We began by listening to the fourth movement of one of the late Beethoven string quartets, opus 131 written in 1826. The late quartets were commissioned by Prince Nikolai Galitzine, a Russian aristocrat and amateur musician, who offered to pay Beethoven “what you think proper”. They agreed on a price of 50 ducats per quartet. When you think about it, it was a fairly cheap price to achieve immortality, as otherwise no one would have heard of the prince today. The late quartets were the last major works written by Beethoven who at that stage was in poor health and profoundly deaf. It is difficult to imagine Beethoven writing these works when it was only possible to hear them in his imagination. They went far beyond the comprehension of musicians and audiences at the time and a contemporary composer, Louis Spohr called them “indecipherable, uncorrected horrors” It goes without saying that Beethoven is now considered one of the giants of music composition whereas Spohr, if he is remembered at all, it is for his invention of the violin chin rest!
The work was recorded by the Quartetto Italiano, a group of one lady and three gentlemen. The lady, Elisa Pegreffi, has the unusual distinction of having been married, presumably sequentially, to all the other three members of the quartet!
After this sublime work we heard the final movement of Saint Saëns’s third symphony with organ with Christopher Robinson playing the organ with the City of Birmingham Symphony Orchestra conducted by Louis Fremaux. The orchestration also includes a piano played with two or four hands. The work was commissioned by the Royal Philharmonic Society and received its first performance in London in 1886 conducted by the composer. It was dedicated to Franz Liszt who had recently died. It has been used as a theme in several films, and an arrangement was used as a test piece in the UK National Brass Band Championships in 2010.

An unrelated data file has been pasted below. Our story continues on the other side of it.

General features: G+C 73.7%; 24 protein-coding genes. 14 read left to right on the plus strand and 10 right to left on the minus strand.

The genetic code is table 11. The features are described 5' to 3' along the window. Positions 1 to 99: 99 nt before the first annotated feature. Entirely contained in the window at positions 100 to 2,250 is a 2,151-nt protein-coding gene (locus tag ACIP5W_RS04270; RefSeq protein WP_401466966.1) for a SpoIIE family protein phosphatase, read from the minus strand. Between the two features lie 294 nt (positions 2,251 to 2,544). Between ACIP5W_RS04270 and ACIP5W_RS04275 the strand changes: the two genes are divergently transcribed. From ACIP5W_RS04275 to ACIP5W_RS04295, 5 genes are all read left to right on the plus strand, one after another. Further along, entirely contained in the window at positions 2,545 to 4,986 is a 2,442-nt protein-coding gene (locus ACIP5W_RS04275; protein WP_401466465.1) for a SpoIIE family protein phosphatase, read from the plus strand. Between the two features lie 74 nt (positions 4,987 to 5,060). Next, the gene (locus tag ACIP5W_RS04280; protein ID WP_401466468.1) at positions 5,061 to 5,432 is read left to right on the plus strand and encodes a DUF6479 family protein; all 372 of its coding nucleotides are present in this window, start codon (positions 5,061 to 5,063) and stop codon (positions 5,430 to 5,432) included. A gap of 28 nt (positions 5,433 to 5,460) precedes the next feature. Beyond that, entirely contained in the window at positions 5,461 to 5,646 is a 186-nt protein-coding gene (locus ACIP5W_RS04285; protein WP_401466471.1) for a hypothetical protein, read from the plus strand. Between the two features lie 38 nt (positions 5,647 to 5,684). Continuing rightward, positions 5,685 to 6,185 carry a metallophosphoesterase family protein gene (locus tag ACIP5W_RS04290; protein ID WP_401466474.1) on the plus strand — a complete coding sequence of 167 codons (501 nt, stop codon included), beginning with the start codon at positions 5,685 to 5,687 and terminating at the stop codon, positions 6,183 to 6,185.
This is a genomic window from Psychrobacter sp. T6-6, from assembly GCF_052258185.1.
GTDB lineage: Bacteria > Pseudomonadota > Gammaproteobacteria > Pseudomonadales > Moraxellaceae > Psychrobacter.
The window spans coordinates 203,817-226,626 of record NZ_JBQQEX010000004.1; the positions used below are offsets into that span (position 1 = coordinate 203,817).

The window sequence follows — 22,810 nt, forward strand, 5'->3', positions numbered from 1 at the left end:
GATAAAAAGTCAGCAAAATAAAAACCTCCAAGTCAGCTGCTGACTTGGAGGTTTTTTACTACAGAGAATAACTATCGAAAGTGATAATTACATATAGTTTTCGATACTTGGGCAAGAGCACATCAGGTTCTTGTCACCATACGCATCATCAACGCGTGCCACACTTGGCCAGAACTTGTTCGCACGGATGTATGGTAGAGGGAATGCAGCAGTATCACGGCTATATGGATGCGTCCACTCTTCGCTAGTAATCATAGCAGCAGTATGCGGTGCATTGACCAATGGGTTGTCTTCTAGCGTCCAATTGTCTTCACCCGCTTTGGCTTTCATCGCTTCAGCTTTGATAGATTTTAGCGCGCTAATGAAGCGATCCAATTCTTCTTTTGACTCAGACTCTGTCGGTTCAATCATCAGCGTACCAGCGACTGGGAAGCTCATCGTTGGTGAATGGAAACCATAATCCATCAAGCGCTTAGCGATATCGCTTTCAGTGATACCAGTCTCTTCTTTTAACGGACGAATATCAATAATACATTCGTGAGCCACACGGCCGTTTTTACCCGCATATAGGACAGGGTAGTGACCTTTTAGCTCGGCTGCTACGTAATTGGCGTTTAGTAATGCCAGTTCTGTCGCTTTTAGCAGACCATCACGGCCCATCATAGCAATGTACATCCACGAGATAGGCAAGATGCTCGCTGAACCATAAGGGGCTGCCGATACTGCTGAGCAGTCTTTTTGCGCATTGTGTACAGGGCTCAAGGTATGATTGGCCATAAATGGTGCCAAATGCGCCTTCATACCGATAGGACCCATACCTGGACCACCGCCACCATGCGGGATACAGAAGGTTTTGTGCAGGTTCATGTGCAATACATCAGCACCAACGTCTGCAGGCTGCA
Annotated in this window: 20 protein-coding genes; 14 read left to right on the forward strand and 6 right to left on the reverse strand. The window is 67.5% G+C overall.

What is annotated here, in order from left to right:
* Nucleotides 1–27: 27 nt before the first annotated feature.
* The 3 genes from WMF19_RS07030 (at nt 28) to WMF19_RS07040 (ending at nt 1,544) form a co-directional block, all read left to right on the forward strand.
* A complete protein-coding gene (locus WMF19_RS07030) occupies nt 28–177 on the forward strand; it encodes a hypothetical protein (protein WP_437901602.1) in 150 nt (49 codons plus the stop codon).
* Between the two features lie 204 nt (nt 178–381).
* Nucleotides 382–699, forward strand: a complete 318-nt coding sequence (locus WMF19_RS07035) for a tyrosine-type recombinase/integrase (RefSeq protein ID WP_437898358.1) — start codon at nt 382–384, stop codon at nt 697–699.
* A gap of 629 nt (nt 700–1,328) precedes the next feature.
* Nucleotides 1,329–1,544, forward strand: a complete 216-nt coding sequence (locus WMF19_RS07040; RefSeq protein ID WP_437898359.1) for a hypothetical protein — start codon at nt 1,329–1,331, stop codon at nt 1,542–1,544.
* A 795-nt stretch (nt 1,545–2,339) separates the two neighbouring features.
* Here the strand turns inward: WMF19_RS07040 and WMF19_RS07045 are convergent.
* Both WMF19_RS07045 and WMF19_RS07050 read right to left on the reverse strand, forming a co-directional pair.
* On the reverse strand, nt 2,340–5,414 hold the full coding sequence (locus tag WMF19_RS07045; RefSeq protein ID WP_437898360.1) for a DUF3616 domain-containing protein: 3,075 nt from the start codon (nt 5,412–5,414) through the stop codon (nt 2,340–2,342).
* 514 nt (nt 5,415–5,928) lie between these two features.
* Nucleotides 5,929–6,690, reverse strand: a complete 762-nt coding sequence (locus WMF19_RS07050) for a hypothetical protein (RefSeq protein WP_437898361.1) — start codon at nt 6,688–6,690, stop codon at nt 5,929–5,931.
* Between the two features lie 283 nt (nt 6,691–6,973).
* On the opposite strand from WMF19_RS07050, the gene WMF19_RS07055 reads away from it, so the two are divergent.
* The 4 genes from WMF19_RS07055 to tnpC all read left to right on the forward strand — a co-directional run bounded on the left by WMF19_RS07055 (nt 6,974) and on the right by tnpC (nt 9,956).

We finished the session by listening to the second movement of Tchaikovsky’s Symphony No 6, known as the Pathetique played by the Berlin Philharmonic Orchestra conducted by Herbert von Karajan. It was originally going to be called Tragic and finally ended up at Patetichesky, normally translated as Pathetique, but which in Russian means full of passionate emotion. The symphony was Tchaikovsky’s last major work and received its first performance in St Petersburg in 1893. The work was well received although the orchestra appeared to be less than enthusiastic. Tchaikovsky committed suicide by poisoning 9 days after the first performance. Many people have tried to read a suicide note into the piece, although now the general concensus is that he could not have known of the depression which led to suicide whilst writing the piece. The third movement ends in a rousing ‘finale’ leading audiences at the Proms to call in unison for no applause after the third movement in the days when applause between movement was more frowned upon than appears to be the case nowadays. When the piece was played by soviet orchestra’s during Stalin’s time in office it was said that the third and fourth movements would be reversed in order to bring the work to a triumphant conclusion in line with the principles of Socialist realism.